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## stone2000.m

Syntax:

scalingfactor = stone2000(latitude, pressure, fsp)


Calculates the geographic scaling factor for cosmogenic-nuclide production with varying latitude and altitude according to the scheme in:

Stone, J., 2000. Air pressure and cosmogenic isotope production. Journal of Geophysical Research 106, pp. 23,753-23,759.

The input arguments are latitude, the site latitude (decimal degrees), pressure, the atmospheric pressure at the site (hPa), and fsp the fraction of production due to neutron spallation (nondimensional). Accepts vector arguments. The argument fsp, if omitted, defaults to 0.978, which is the correct value for BeThe corresponding value for Al is 0.974. Note that using fsp = 0.844 (Be) and fsp = 0.844 (Al) will closely reproduce the scaling factors given in Lal (1991) as long as the standard atmosphere is used. Note also that this function can be made to yield the scaling factor for spallation only by specifying fsp = 1 and the scaling factor for production by muons only by specifying fsp = 0.

The geographic production rate scaling factor is:

 (76)

where is the fraction of production due to spallation (input argument fsp), is the scaling factor for production by neutron spallation:

 (77)

and is the scaling factor for production by muons:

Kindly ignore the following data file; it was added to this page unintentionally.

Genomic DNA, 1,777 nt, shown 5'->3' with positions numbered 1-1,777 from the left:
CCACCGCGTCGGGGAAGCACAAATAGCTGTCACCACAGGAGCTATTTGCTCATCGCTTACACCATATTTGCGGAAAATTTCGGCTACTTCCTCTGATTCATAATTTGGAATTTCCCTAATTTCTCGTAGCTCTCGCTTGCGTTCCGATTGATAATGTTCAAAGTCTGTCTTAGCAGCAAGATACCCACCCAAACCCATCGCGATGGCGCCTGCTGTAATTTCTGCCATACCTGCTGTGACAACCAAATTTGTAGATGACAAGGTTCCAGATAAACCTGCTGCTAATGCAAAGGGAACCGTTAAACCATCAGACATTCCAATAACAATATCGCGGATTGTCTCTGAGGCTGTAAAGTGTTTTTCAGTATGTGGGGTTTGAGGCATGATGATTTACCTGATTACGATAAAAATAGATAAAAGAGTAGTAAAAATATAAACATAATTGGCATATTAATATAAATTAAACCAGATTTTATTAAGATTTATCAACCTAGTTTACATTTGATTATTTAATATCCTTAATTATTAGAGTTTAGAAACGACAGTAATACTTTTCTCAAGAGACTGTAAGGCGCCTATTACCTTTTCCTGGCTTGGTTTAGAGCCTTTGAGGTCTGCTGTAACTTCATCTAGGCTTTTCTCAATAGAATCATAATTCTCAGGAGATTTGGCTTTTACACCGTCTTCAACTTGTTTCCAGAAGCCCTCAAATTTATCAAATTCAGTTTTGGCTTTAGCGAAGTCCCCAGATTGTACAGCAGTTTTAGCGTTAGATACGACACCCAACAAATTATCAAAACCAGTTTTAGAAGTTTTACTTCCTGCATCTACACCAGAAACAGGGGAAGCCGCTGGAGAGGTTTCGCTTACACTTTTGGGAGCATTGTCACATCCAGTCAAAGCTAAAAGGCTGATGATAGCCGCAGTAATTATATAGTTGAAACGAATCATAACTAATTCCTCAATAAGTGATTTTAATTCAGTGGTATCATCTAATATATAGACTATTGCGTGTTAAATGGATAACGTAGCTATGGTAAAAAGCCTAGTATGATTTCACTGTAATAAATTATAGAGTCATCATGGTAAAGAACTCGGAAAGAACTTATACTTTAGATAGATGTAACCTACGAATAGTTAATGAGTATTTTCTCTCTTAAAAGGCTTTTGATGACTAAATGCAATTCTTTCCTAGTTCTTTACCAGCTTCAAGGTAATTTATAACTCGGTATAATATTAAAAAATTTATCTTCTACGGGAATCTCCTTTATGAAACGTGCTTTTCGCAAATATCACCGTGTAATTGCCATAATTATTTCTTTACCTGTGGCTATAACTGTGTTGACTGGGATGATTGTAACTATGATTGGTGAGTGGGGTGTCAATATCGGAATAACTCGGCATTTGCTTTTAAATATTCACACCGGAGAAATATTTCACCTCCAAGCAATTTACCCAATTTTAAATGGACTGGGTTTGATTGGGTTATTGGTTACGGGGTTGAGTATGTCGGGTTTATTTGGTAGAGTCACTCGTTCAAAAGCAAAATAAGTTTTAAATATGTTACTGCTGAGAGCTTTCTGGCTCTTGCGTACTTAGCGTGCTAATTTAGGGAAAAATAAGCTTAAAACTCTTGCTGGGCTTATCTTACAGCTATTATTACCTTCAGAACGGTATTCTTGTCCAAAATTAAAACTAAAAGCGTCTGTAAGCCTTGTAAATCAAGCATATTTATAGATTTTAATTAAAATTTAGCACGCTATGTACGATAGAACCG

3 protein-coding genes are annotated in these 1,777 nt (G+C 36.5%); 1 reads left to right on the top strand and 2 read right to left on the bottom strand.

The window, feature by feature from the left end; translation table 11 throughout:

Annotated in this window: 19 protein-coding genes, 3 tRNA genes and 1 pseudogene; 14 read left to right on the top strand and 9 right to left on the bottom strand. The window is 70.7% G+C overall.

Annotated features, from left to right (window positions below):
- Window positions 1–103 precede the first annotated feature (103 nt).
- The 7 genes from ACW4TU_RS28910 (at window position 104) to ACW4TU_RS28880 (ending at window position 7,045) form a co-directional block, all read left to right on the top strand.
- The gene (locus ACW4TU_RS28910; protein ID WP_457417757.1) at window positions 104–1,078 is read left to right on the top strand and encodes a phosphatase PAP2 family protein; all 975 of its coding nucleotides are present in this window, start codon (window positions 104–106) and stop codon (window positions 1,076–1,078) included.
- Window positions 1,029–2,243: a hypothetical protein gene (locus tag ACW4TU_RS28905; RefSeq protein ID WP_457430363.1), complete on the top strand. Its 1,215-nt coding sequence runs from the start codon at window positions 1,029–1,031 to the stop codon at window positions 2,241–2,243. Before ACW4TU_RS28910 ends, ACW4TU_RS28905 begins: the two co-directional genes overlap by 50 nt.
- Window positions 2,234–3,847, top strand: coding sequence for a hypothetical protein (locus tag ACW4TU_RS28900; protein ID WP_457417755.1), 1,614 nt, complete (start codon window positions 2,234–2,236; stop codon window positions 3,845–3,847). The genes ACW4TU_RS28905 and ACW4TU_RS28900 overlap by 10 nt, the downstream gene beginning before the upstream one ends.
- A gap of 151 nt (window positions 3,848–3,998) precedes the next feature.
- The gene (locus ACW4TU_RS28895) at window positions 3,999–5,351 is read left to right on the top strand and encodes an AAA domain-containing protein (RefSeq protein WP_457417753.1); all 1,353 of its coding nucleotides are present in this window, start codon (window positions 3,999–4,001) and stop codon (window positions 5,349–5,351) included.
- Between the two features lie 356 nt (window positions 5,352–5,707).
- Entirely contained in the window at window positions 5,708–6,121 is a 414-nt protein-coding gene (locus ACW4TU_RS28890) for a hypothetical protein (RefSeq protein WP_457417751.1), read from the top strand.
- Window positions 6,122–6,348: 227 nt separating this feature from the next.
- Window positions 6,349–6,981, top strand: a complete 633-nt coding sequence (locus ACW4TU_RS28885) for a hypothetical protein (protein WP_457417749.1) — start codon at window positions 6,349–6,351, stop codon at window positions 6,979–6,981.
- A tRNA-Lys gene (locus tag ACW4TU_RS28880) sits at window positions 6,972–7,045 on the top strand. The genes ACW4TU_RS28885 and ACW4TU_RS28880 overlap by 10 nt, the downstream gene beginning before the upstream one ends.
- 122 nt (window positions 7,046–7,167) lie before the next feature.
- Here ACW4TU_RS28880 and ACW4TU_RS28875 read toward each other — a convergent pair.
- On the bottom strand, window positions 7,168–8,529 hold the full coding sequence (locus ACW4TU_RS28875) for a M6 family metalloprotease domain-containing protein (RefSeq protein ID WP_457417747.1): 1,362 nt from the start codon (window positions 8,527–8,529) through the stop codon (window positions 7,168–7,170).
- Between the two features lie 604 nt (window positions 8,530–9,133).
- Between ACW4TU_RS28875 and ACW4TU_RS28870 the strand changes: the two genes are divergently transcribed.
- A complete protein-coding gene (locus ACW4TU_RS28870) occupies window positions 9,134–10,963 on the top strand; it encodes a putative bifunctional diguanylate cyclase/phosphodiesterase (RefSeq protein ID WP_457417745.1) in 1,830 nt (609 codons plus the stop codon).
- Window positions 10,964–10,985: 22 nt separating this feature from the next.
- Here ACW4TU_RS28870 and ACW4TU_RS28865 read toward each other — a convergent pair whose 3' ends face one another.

(78)

Where the constants and depend on the latitude and are defined for certain index latitudes:

 Latitude a b c d e 0° 31.8518 250.3193 -0.083393 7.4260e-5 -2.2397e-8 0.587 10° 34.3699 258.4759 -0.089807 7.9457e-5 -2.3697e-8 0.600 20° 40.3153 308.9894 -0.106248 9.4508e-5 -2.8234e-8 0.678 30° 42.0983 512.6857 -0.120551 1.1752e-5 -3.8809e-8 0.833 40° 56.7733 649.1343 -0.160859 1.5463e-5 -5.0330e-8 0.933 50° 69.0720 832.4566 -0.199252 1.9391 e-5 -6.3653e-8 1.000 60° 71.8733 863.1927 -0.207069 2.0127e-5 -6.6043e-8 1.000

This table duplicates Table 1 in Stone (2000).

This function actually calculates and for index latitudes that bound the actual latitude of the site, and then determines the value at the site by linear interpolation. The exact method of interpolation used is relatively unimportant, but we have chosen linear interpolation to avoid the problem of under- and over-shooting between index latitudes due to the polynomial form of the Lal equations. Basically, linear interpolation guarantees that the scaling factor at the site is not outside the range of the scaling factors at the bounding index latitudes.

Next: stone2000Rcsp.m Up: Subsidiary calculation functions Previous: stdatm.m   Contents
2007-11-13